The genuine csrsc.exe file is a software component of W32.Spybot.Worm.
Csrsc.exe is an executable file that belongs to the W32.Spybot.Worm, a worm that spreads itself through file-sharing networks and mIRC. Devices that are compromised by trojan viruses may also be at risk, as are network shares protected by improper passwords. Trojans viruses are programs designed to impersonate legitimate software and fool users into installing them. Once installed, they may block security programs and steal sensitive information such as passwords and damage other software in the process. This process runs only on the Windows platform. Use only a trusted anti-virus program to remove the infection.
CSrSc stands for Windows Common Spooler Service
The .exe extension on a filename indicates an executable file. Executable files may, in some cases, harm your computer. Therefore, please read below to decide for yourself whether the csrsc.exe on your computer is a Trojan that you should remove, or whether it is a file belonging to the Windows operating system or to a trusted application.
Description: Csrsc.exe is not essential for Windows and will often cause problems. The file csrsc.exe is located in the C:\Windows\System32 folder.
Known file sizes on Windows 10/8/7/XP are 32,256 bytes (25% of all occurrences), 61,440 bytes and 7 more variants.
The software has no file description. The program is not visible. The file is located in the Windows folder, but it is not a Windows core file. It is not a Windows core file. The process uses ports to connect to or from a LAN or the Internet. Csrsc.exe is able to hide itself, monitor applications and manipulate other programs. Therefore the technical security rating is 88% dangerous, however you should also read the user reviews.
Recommended: Identify csrsc.exe related errors
External information from Paul Collins:
Important: Some malware also uses the file name csrsc.exe, for example W32.Spybot.Worm or Trojan.Gen (detected by Symantec), and Win32:Malware-gen (detected by Avast). Therefore, you should check the csrsc.exe process on your PC to see if it is a threat. We recommend Security Task Manager for verifying your computer's security. This was one of the Top Download Picks of The Washington Post and PC World.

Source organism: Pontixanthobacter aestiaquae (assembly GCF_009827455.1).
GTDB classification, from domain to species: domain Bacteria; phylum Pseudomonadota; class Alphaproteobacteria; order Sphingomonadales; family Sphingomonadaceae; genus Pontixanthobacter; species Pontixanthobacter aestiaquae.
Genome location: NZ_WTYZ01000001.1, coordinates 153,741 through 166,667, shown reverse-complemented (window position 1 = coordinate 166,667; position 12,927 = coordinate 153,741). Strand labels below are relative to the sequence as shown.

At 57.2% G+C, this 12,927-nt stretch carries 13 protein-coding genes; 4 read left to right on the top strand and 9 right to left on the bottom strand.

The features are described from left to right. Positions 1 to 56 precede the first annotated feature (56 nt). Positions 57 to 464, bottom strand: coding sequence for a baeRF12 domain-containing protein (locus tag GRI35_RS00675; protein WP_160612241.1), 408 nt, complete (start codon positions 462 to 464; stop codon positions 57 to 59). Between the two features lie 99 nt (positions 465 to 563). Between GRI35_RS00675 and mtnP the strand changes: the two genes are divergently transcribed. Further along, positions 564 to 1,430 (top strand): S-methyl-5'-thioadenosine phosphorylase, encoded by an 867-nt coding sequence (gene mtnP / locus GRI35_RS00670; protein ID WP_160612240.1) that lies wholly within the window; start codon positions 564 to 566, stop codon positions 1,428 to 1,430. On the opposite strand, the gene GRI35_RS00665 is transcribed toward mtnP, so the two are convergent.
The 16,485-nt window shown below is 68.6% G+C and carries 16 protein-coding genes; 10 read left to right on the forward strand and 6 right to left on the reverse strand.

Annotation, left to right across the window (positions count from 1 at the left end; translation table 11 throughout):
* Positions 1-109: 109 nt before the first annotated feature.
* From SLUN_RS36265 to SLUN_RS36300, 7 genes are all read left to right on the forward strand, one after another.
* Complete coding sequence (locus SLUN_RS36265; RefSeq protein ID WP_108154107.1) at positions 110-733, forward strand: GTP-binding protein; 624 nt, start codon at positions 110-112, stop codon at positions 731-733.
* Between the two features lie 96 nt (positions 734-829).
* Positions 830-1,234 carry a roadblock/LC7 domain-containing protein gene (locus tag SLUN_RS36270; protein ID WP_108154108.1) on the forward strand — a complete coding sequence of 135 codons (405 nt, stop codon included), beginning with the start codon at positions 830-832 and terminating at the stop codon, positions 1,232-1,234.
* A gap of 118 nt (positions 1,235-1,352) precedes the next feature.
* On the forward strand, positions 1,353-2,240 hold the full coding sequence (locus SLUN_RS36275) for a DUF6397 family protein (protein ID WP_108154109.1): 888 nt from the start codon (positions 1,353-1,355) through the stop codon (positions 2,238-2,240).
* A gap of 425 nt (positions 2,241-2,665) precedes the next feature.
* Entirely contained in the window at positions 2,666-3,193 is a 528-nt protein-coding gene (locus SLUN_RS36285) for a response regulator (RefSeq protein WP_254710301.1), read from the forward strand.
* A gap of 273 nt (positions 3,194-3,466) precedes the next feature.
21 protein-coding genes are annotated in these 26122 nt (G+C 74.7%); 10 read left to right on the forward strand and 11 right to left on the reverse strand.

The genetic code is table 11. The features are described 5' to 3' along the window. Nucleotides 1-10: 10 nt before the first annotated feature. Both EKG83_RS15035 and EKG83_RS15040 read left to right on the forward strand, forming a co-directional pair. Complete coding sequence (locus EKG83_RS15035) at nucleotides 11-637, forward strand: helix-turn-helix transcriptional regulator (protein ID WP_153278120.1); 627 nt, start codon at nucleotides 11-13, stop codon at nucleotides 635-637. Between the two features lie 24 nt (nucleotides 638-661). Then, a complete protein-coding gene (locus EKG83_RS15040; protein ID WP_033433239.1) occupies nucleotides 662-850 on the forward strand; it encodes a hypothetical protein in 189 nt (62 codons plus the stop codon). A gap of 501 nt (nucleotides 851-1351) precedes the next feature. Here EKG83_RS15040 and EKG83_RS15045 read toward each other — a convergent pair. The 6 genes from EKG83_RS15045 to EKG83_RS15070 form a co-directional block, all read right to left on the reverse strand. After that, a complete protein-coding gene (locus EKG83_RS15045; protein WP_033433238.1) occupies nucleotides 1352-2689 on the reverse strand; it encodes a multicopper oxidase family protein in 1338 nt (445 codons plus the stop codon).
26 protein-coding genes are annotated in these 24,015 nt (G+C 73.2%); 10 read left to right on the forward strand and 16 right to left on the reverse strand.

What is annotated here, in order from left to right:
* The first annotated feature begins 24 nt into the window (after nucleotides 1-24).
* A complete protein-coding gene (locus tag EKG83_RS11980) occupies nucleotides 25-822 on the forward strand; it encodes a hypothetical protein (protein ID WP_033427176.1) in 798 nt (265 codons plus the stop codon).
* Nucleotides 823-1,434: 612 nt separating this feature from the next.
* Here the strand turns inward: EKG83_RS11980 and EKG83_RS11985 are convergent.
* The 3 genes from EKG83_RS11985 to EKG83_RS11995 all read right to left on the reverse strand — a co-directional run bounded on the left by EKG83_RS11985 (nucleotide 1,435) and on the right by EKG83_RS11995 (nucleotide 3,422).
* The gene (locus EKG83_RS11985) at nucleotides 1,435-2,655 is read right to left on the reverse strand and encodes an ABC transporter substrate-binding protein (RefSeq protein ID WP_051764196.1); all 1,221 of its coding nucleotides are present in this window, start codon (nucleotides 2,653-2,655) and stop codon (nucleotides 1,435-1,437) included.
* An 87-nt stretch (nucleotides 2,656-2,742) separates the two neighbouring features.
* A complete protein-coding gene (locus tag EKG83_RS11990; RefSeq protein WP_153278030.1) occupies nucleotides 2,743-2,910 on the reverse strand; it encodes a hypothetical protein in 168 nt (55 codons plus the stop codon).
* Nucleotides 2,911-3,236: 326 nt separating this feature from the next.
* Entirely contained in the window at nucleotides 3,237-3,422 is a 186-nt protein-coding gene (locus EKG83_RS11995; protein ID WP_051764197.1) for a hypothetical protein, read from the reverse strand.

A clean and tidy computer is the key requirement for avoiding problems with csrsc. This means running a scan for malware, cleaning your hard drive using 1cleanmgr and 2sfc /scannow, 3uninstalling programs that you no longer need, checking for Autostart programs (using 4msconfig) and enabling Windows' 5Automatic Update. Always remember to perform periodic backups, or at least to set restore points.
Should you experience an actual problem, try to recall the last thing you did, or the last thing you installed before the problem appeared for the first time. Use the 6resmon command to identify the processes that are causing your problem. Even for serious problems, rather than reinstalling Windows, you are better off repairing of your installation or, for Windows 8 and later versions, executing the 7DISM.exe /Online /Cleanup-image /Restorehealth command. This allows you to repair the operating system without losing data.
To help you analyze the csrsc.exe process on your computer, the following programs have proven to be helpful: ASecurity Task Manager displays all running Windows tasks, including embedded hidden processes, such as keyboard and browser monitoring or Autostart entries. A unique security risk rating indicates the likelihood of the process being potential spyware, malware or a Trojan. BMalwarebytes Anti-Malware detects and removes sleeping spyware, adware, Trojans, keyloggers, malware and trackers from your hard drive.